A boil water notice for some 600,000 people in Dublin, Kildare and Meath remains in place, following an Environmental Protection Agency (EPA) audit at Leixlip Water Treatment Plant.
Officials at Irish Water held a crisis management meeting earlier.
The notice has been in place since Tuesday evening after a fault at the Leixlip plant allowed untreated water into the system.
Authorities carried out an audit of the plant on Thursday.
Following this audit, the EPA said a blockage in the coagulant dosing line resulted in "operational difficulties" with the water treatment processes - which resulted in elevated turbidity levels in treated water.
It says the elevated turbidity levels indicated "a significant risk" to the safety of the water supply, because the treatment barrier for removal of cryptosporidium and giardia was compromised.
Cryptosporidium and giardia are parasites known to cause gastrointestinal infections with symptoms including diarrhoea and stomach cramps.
It also says there was "a failure to respond to multiple alarms" that activated in response to the elevated levels.
The EPA adds that it is awaiting further results, from Irish Water, of samples taken during and after the incident.
The EPA, HSE, Fingal County Council and Irish Water will meet later on Friday to consider these additional results.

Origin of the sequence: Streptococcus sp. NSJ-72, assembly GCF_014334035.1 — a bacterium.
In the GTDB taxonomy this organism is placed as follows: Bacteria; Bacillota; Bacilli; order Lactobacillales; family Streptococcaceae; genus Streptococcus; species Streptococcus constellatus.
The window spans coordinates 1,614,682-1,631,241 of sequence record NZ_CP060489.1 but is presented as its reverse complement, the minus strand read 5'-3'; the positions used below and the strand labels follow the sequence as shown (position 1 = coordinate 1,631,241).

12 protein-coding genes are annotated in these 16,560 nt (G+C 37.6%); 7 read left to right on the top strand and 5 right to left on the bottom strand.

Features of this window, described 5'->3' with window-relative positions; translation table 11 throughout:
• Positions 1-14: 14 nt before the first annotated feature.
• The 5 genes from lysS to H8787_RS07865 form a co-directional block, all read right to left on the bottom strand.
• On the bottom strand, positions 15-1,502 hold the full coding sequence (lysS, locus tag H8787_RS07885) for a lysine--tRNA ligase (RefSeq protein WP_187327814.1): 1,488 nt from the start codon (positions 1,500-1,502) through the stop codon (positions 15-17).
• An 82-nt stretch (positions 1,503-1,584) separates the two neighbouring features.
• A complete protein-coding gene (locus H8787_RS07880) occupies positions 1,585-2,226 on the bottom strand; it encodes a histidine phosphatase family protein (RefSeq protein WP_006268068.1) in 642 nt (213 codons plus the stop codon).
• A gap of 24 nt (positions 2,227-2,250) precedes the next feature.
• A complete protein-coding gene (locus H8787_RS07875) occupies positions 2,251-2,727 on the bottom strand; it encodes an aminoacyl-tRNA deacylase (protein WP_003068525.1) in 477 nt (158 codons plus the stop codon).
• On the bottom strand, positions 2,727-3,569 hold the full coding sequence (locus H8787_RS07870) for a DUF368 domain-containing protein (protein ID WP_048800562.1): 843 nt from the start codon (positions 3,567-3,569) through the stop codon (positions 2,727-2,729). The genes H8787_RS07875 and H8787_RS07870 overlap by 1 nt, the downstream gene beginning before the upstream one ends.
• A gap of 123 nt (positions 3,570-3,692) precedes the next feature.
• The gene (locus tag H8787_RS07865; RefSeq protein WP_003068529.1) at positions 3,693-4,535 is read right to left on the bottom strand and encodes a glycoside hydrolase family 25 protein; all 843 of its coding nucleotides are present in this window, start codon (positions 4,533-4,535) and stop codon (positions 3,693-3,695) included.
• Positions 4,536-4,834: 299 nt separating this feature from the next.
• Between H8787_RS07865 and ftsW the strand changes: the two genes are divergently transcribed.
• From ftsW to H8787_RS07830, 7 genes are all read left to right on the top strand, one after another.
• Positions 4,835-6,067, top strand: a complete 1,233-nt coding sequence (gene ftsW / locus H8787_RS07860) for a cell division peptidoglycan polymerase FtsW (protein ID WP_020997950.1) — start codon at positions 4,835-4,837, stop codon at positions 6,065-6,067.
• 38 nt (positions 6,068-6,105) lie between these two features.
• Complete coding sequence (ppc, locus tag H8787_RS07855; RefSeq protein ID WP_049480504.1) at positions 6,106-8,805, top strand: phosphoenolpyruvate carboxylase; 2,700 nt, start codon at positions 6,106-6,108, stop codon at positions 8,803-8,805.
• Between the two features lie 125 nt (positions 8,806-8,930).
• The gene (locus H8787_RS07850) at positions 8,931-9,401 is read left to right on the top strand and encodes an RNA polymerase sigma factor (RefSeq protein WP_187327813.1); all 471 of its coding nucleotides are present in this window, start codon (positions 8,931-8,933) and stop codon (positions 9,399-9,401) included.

However the boil water notice remains in place until the HSE is satisfied that the risk to public health has been addressed.
The EPA says it highlighted the risk of this type of incident occurring during an audit of Leixlip Water Treatment Plant in March.
This followed a mechanical failure of chemical dosing pumps at the plant.
The three-day notice has seen people in affected areas stocking up on bottled water – with many supermarket water shelves empty on Wednesday as a result.
Nothing but sparkling water left in SuperValu Swords.
600,000 people have been impacted by a boil water notice after a mechanical fault at a water treatment plant. pic.twitter.com/x4lE20hU9V
— Kacey O'Riordan (@KaceyORiordan) October 23, 2019
Additional reporting: Michael Staines